These patients include long bone fractures, pelvic fractures, articular fractures, and spinal fractures. The stabilization technique used will depend on the type of fracture repair and hence the healing time is anywhere between 8 to 12 weeks. Because the limb is held rigidly after the repair, it becomes extremely important to preserve soft tissue (muscle, tendon, ligament, joint capsule) structure via a passive range of motion exercises and neuromuscular electrical stimulation. This is necessary to prevent joint and muscle contracture and muscle atrophy which results in stiffness causing decrease mobility in the animal. The underwater treadmill aids in the early introduction of exercise with minimal weight-bearing while the fracture site heals. Once the fracture site is completely healed then strengthening type exercises can gradually be introduced to not only increase muscle strength but increase bone density as well.

The postoperative neurological patient

These patients have almost always sustained a spinal disc injury and have undergone decompressive surgery. Rehabilitation is absolutely crucial in these patients to maximize chance of recovery after a very invasive procedure. The primary aim is to control pain and inflammation at the surgical site to ensure that the patient is comfortable and that the nerve pathways within the spinal column are preserved. Laser therapy is absolutely beneficial in these cases as it optimizes the body’s healing ability thereby controlling inflammation and hastening repair, including nerve repair. Nerves allow muscles to contract, therefore neuromuscular electrical stimulation is necessary to preserve muscle tone and strength while the spinal cord heals.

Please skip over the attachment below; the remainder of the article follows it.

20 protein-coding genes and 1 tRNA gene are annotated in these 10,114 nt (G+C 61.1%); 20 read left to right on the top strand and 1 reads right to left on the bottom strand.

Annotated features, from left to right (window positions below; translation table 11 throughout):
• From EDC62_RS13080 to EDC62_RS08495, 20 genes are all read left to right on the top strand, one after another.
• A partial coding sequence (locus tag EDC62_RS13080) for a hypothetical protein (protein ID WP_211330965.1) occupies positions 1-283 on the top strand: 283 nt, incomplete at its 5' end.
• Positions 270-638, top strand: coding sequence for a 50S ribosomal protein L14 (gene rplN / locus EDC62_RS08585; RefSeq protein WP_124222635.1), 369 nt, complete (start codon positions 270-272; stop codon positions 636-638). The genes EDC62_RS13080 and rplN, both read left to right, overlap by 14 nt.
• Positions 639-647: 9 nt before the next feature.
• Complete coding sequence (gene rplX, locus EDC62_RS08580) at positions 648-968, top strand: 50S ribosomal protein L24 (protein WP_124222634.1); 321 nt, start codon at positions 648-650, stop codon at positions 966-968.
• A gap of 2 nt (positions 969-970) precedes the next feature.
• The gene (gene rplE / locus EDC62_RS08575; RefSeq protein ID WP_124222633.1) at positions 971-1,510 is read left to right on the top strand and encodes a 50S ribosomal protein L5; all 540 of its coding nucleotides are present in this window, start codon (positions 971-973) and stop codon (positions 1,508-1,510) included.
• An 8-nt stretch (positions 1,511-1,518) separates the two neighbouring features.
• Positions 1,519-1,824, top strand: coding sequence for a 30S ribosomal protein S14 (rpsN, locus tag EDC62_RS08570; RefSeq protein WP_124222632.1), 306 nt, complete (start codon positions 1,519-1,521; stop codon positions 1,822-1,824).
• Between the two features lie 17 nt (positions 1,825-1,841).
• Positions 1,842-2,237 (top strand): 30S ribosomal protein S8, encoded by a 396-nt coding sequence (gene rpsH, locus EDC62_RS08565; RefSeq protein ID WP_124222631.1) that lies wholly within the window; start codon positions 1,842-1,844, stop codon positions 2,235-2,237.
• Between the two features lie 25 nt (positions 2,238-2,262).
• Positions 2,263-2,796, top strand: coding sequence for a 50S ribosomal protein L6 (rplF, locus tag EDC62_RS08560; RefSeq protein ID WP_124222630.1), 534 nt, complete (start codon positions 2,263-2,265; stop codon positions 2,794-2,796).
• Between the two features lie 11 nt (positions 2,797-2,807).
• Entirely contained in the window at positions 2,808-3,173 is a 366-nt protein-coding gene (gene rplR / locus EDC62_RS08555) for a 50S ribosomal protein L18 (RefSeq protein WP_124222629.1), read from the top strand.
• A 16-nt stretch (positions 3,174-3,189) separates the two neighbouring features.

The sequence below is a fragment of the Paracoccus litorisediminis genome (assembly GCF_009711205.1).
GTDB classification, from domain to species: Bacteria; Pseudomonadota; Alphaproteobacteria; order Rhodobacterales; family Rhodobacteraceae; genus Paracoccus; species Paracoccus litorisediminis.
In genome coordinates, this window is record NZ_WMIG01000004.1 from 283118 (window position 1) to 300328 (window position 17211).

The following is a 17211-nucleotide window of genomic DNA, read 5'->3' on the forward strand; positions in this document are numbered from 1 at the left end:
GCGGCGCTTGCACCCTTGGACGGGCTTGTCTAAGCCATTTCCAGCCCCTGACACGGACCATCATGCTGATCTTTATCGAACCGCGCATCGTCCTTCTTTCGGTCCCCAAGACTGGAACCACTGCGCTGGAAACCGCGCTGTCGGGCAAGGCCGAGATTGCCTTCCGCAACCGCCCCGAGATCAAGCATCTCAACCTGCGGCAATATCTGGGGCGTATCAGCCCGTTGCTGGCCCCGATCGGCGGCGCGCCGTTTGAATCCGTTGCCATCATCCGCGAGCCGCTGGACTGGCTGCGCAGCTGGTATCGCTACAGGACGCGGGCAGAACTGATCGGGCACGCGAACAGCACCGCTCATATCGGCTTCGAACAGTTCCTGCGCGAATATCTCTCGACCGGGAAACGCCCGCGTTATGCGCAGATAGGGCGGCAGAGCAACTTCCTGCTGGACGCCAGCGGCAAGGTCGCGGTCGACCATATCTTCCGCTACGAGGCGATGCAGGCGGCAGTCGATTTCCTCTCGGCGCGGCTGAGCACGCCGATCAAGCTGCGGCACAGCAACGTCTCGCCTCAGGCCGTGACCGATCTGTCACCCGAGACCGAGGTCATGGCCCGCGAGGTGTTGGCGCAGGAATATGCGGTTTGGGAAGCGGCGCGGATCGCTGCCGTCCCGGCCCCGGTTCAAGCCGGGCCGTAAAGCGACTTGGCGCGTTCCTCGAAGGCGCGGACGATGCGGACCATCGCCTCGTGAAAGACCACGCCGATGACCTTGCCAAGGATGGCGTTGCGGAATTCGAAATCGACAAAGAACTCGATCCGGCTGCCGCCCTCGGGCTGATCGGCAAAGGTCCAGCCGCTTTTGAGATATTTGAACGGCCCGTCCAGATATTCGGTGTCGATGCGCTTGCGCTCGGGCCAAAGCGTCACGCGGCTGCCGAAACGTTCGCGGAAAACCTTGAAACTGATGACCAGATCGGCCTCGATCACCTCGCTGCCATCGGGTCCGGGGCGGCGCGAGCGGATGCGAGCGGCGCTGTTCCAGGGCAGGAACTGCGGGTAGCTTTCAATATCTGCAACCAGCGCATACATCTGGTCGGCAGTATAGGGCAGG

Nursing care is very important in some patients as they may be unable to urinate and defecate without assistance. The next important aim of these patients is to increase joint position awareness (proprioception). Simple tactile and balancing exercises are used to help them feel their limbs and teach them how to position their limbs when they are standing and similarly when they are walking. Once these patients are comfortable walking the rehabilitation program can be ramped up to include more core strengthening exercises because a strong core protects the spine.

The non-surgical neurological patient

These are patients that usually have back and neck pain or conditions where surgery is not the solution to the problem such as degenerative myelopathy or brachial plexus injury. The use of laser therapy, therapeutic exercises, and neuromuscular electrical stimulation preserve strength and function in the limb as animals recover from a nerve injury or cope with a progressive condition like degenerative myelopathy. Although clinical trials have proved laser light to aid with nerve regeneration, clinically it is not a guarantee as factors such as extensiveness of nerve damage, age of the animal and duration of injury affects the regenerative potential of the nerve. In dogs with neck or back pain, acupuncture or laser therapy are good alternatives to corticosteroid injections to manage pain and/or inflammation.

Wound healing

It is recommended to treat severe wounds from, accidents, self-trauma due to allergies or behavioral issues (mainly in cats) as well as a surgical wound with the use of therapeutic laser. It is highly effective in reducing inflammation and healing time which means that your animal will be more comfortable and cured in a shorter period of time. The only wounds that cannot be treated with laser therapy are post-surgical removal of cancerous lumps.

Posted by Dr. Priya Streram from ARK Veterinary Rehabilitation – Melbourne